Books·Magic 8 Q&A

Don Gillmor on teenage investments and head-scratching rejections

The author of Long Change answers eight questions submitted by eight other authors.
Don Gillmor is a journalist and the author of Long Change. (

Don Gillmor is a venerated magazine journalist and author of the new novel Long Change.

Below, Gillmor answers eight questions submitted by eight of his fellow writers in the CBC Books Magic 8 Q&A. 

1. Shyam Selvadurai asks, "Writers often use their own life as a springboard for fiction. Could you relate a real incident in your life and then tell us how it got changed into fiction?"

My first investment in the stock market — at the age of 15 — is used in Mount Pleasant. I put all 
the money saved from my first summer job into a mining stock. I thought I'd be rich by Christmas. It was an asbestos mine, unfortunately, and I was wiped out within two months.

2. Joy Fielding asks, "If you were hired as a publicist by a novelist, how would you go about publicizing that novelist's book?"

I would publicly extoll the book's virtues and privately pray.

3. Shauna Singh Baldwin asks, "What did you learn from writing one book that you have used/can use/will use when writing the next?"

My first book was historical fiction with a large cast of characters, dozens of settings and a 200-year timeline. For the second, I wanted something with a small cast of characters, a specific location and all happening in the present day. I learned that it wasn't much easier.

4. Zsuzsi Gartner asks, "What role do religion and spirituality play in your writing?"

My Scottish ancestors were bleak Calvinists who believed everyone was damned. It's not a bad philosophy for a novelist.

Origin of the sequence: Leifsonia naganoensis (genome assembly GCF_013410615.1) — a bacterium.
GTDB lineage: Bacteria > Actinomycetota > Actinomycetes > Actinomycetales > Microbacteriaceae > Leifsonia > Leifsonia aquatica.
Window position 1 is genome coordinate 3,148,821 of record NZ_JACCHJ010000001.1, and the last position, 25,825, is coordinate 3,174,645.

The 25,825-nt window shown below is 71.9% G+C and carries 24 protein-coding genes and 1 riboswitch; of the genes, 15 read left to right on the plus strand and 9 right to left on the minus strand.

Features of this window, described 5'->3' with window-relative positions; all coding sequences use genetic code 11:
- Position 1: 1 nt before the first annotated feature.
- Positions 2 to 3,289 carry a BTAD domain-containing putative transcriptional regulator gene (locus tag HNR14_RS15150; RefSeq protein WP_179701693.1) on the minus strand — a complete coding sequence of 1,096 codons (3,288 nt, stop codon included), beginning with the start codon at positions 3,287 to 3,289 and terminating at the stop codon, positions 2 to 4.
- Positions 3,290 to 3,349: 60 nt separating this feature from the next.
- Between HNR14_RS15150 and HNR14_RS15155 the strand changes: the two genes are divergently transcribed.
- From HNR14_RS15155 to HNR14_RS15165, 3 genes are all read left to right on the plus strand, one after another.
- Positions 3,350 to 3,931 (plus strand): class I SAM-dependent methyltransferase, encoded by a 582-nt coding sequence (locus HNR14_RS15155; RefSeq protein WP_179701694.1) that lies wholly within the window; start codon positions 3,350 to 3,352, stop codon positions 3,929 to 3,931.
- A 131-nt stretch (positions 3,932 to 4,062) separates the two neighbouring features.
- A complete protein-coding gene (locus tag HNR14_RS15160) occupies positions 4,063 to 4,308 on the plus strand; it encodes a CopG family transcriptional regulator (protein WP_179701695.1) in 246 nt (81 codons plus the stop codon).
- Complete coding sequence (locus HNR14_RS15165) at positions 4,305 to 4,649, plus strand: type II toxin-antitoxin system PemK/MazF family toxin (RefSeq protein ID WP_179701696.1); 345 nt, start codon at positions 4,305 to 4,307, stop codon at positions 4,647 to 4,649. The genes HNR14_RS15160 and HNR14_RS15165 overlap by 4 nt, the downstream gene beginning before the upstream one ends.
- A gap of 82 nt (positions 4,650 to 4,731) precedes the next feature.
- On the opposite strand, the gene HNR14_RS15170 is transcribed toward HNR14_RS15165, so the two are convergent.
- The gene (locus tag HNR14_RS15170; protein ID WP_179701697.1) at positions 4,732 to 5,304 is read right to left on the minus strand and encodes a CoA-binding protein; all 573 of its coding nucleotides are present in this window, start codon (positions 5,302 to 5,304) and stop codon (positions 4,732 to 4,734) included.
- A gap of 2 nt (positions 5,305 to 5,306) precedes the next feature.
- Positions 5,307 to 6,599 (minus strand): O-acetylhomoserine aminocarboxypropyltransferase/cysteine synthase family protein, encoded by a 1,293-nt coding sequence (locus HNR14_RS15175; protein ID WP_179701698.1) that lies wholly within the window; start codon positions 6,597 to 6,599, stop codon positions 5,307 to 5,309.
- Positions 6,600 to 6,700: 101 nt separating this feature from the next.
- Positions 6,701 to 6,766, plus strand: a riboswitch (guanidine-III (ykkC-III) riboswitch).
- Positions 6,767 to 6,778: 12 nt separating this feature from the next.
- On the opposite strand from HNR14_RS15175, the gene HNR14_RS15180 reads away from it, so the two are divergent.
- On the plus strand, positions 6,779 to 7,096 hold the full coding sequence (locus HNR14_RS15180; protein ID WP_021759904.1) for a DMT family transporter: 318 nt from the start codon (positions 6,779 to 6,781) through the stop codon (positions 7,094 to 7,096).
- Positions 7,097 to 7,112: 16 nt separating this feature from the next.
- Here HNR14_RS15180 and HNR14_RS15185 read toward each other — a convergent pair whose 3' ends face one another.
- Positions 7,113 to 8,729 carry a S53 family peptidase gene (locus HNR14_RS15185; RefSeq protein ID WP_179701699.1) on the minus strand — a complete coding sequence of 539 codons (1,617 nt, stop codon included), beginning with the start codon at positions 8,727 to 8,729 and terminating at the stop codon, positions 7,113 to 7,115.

5. Drew Hayden Taylor asks, "Which comes first, the title or the book?"

With all three, I had the title first, though I wasn't sure I'd keep it. But you live with something for two years and you get comfortable with it. 

6. Vincent Lam asks, "At some point in the writing of a book, have you ever had a real low point? Can you tell us about that? What did you hold on to to get out of that place?"

The middle is sometimes the most discouraging section. The unwarranted optimism of the first 100 pages has gone, and the end is still nowhere in sight. I'm buoyed by the fact that other writers have expressed similar feelings. That perseverance will win the day.

7. Kenneth Oppel asks, "What's the most asinine rejection letter you've ever received?" 

When I first started writing, I wrote a satirical political piece and sent it to a magazine. Eighteen months later I received a reply saying that my piece was no longer topical.

8. Claire Holden Rothman asks, "What keeps you writing, year after year?"

There are moments of joy and insight when writing. And each book brings something hopeful.